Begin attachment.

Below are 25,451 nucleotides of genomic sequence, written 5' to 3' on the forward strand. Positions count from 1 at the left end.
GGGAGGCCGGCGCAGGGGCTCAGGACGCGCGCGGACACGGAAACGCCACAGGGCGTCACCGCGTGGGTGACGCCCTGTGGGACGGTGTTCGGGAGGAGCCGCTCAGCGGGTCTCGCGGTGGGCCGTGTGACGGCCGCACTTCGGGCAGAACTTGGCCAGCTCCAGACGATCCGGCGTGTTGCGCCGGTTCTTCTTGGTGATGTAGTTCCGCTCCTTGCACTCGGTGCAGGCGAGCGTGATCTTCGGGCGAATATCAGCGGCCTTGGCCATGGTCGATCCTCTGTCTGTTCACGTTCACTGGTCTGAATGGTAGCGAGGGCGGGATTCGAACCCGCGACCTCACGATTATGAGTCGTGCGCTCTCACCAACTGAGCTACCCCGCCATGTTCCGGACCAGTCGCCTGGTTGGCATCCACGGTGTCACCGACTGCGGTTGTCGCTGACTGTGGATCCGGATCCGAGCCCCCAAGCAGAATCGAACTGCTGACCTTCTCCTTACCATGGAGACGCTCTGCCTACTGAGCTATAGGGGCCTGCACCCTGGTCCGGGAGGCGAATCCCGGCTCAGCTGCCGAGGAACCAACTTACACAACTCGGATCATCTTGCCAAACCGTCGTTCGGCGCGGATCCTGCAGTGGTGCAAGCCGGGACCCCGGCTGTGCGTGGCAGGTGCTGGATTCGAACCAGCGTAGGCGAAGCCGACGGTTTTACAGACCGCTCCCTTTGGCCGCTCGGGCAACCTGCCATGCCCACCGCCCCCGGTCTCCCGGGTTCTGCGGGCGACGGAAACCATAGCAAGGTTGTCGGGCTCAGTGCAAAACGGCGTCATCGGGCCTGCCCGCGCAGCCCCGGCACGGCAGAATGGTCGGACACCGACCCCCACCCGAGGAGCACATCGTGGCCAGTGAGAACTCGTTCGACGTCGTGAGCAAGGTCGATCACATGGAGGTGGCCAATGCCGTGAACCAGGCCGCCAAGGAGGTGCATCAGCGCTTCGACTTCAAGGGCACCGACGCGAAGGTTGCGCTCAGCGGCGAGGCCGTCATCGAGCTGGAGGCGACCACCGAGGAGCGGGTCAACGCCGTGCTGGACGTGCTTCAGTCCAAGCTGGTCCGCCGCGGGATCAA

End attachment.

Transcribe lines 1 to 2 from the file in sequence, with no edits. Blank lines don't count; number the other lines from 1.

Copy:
Below are 25,451 nucleotides of genomic sequence, written 5' to 3' on the forward strand. Positions count from 1 at the left end.
GGGAGGCCGGCGCAGGGGCTCAGGACGCGCGCGGACACGGAAACGCCACAGGGCGTCACCGCGTGGGTGACGCCCTGTGGGACGGTGTTCGGGAGGAGCCGCTCAGCGGGTCTCGCGGTGGGCCGTGTGACGGCCGCACTTCGGGCAGAACTTGGCCAGCTCCAGACGATCCGGCGTGTTGCGCCGGTTCTTCTTGGTGATGTAGTTCCGCTCCTTGCACTCGGTGCAGGCGAGCGTGATCTTCGGGCGAATATCAGCGGCCTTGGCCATGGTCGATCCTCTGTCTGTTCACGTTCACTGGTCTGAATGGTAGCGAGGGCGGGATTCGAACCCGCGACCTCACGATTATGAGTCGTGCGCTCTCACCAACTGAGCTACCCCGCCATGTTCCGGACCAGTCGCCTGGTTGGCATCCACGGTGTCACCGACTGCGGTTGTCGCTGACTGTGGATCCGGATCCGAGCCCCCAAGCAGAATCGAACTGCTGACCTTCTCCTTACCATGGAGACGCTCTGCCTACTGAGCTATAGGGGCCTGCACCCTGGTCCGGGAGGCGAATCCCGGCTCAGCTGCCGAGGAACCAACTTACACAACTCGGATCATCTTGCCAAACCGTCGTTCGGCGCGGATCCTGCAGTGGTGCAAGCCGGGACCCCGGCTGTGCGTGGCAGGTGCTGGATTCGAACCAGCGTAGGCGAAGCCGACGGTTTTACAGACCGCTCCCTTTGGCCGCTCGGGCAACCTGCCATGCCCACCGCCCCCGGTCTCCCGGGTTCTGCGGGCGACGGAAACCATAGCAAGGTTGTCGGGCTCAGTGCAAAACGGCGTCATCGGGCCTGCCCGCGCAGCCCCGGCACGGCAGAATGGTCGGACACCGACCCCCACCCGAGGAGCACATCGTGGCCAGTGAGAACTCGTTCGACGTCGTGAGCAAGGTCGATCACATGGAGGTGGCCAATGCCGTGAACCAGGCCGCCAAGGAGGTGCATCAGCGCTTCGACTTCAAGGGCACCGACGCGAAGGTTGCGCTCAGCGGCGAGGCCGTCATCGAGCTGGAGGCGACCACCGAGGAGCGGGTCAACGCCGTGCTGGACGTGCTTCAGTCCAAGCTGGTCCGCCGCGGGATCAA